Sketchpad ran on the Lincoln TX-2 computer, an innovative machine designed in 1956 (it had a large amount of memory for its time: a vacuum-tube-driven core of 64K words, a faster, transistor-driven core of 4K words, a paper-tape reader and could also use magnetic tape as auxiliary storage.) TX-2 was an “on-line” computer (at that time most computers would run “batches” of jobs and were not interactive), used to investigate the use of Surface Barrier transistors for digital circuits. TX-2 included a nine inch CRT and a light pen which first gave Sutherland his idea. He imagined that one should be able to draw on the computer. Sketchpad was able to do just this, creating highly precise drawings, and also introduced important innovations such as memory structures to store objects and the ability to zoom in and out.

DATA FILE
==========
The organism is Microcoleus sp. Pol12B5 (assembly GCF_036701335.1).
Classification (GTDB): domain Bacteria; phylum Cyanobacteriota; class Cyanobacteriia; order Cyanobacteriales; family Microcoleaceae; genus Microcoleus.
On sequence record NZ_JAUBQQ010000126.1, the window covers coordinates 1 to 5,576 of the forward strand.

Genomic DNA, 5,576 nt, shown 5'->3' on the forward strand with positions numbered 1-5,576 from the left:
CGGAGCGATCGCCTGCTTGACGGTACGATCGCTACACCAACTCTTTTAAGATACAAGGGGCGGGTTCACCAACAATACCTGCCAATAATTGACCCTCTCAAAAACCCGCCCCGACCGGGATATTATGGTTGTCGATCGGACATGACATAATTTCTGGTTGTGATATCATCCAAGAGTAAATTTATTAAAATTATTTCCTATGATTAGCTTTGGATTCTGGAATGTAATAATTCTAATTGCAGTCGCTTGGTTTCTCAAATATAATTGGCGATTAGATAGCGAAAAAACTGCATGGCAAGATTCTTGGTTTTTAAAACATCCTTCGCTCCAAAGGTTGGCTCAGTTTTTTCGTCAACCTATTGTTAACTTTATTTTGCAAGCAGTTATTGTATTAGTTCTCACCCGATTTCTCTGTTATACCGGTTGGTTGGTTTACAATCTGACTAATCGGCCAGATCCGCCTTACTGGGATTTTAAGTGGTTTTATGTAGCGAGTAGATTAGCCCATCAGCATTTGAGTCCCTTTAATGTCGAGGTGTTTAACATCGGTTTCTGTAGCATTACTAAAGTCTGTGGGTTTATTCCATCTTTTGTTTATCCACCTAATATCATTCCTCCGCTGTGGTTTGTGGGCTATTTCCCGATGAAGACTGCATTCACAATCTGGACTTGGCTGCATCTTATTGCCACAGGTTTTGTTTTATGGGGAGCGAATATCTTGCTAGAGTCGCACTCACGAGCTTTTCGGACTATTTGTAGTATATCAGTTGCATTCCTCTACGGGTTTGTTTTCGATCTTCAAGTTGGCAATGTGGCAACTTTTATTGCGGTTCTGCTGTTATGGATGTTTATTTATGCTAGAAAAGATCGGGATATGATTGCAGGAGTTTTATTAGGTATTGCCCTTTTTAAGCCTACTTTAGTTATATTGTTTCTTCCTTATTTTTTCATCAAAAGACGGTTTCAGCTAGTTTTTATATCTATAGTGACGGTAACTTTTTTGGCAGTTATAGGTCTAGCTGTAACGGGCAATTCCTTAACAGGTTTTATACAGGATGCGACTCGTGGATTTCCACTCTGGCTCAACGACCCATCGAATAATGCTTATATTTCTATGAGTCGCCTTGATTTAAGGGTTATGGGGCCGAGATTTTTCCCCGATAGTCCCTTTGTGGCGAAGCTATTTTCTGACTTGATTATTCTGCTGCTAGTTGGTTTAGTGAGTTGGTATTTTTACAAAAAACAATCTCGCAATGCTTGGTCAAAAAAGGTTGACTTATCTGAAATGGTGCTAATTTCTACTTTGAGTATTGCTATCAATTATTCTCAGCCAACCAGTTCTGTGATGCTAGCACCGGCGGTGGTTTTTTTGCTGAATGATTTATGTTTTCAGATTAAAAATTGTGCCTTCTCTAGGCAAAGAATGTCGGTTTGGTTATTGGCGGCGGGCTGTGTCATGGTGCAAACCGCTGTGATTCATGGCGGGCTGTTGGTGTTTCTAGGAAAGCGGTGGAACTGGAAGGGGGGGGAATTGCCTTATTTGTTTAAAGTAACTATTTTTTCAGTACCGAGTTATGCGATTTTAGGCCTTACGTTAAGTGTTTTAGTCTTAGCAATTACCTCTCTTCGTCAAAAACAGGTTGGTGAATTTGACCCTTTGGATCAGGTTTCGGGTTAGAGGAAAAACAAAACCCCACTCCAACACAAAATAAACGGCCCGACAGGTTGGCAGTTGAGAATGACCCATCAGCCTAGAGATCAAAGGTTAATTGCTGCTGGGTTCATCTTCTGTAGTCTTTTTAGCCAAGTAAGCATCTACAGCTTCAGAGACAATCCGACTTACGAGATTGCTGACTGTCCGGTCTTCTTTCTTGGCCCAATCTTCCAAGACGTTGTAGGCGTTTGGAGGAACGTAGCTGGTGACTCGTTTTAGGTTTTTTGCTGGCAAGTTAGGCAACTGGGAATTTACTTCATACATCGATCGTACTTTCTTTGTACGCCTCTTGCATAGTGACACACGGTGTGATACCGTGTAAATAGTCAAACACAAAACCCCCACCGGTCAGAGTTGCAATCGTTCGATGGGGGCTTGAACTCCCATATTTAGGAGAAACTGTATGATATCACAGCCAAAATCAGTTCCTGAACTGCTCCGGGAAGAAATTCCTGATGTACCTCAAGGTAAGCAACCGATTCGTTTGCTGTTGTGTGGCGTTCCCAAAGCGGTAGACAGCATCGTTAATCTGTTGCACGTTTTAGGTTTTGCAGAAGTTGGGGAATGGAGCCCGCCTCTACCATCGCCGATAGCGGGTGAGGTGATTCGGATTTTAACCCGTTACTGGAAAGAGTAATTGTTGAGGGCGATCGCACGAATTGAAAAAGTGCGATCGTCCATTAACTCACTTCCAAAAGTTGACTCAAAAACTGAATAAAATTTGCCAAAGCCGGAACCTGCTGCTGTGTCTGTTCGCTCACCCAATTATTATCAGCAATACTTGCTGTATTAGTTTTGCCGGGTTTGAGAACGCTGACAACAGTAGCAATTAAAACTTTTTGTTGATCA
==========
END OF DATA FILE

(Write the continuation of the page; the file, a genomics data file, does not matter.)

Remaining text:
(Image source: “Sketchpad-Complete History of the Sketchpad Computer Program,” History Computer: The HIstory of Computing. Accessed 10/11/2020 https://history-computer.com/ModernComputer/Software/Sketchpad.html.)